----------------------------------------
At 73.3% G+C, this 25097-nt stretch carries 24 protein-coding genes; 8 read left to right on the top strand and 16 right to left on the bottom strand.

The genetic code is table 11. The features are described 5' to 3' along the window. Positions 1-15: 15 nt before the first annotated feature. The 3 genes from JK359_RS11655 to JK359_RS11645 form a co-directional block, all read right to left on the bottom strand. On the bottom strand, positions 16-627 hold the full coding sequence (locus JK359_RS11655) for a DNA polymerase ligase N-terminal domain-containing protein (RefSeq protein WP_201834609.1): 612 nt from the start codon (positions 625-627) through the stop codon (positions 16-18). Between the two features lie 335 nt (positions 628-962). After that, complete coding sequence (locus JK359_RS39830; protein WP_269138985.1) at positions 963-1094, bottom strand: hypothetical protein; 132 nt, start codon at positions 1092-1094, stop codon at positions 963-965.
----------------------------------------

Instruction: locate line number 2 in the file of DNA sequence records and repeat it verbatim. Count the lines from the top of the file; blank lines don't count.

The genetic code is table 11. The features are described 5' to 3' along the window. Positions 1-15: 15 nt before the first annotated feature. The 3 genes from JK359_RS11655 to JK359_RS11645 form a co-directional block, all read right to left on the bottom strand. On the bottom strand, positions 16-627 hold the full coding sequence (locus JK359_RS11655) for a DNA polymerase ligase N-terminal domain-containing protein (RefSeq protein WP_201834609.1): 612 nt from the start codon (positions 625-627) through the stop codon (positions 16-18). Between the two features lie 335 nt (positions 628-962). After that, complete coding sequence (locus JK359_RS39830; protein WP_269138985.1) at positions 963-1094, bottom strand: hypothetical protein; 132 nt, start codon at positions 1092-1094, stop codon at positions 963-965.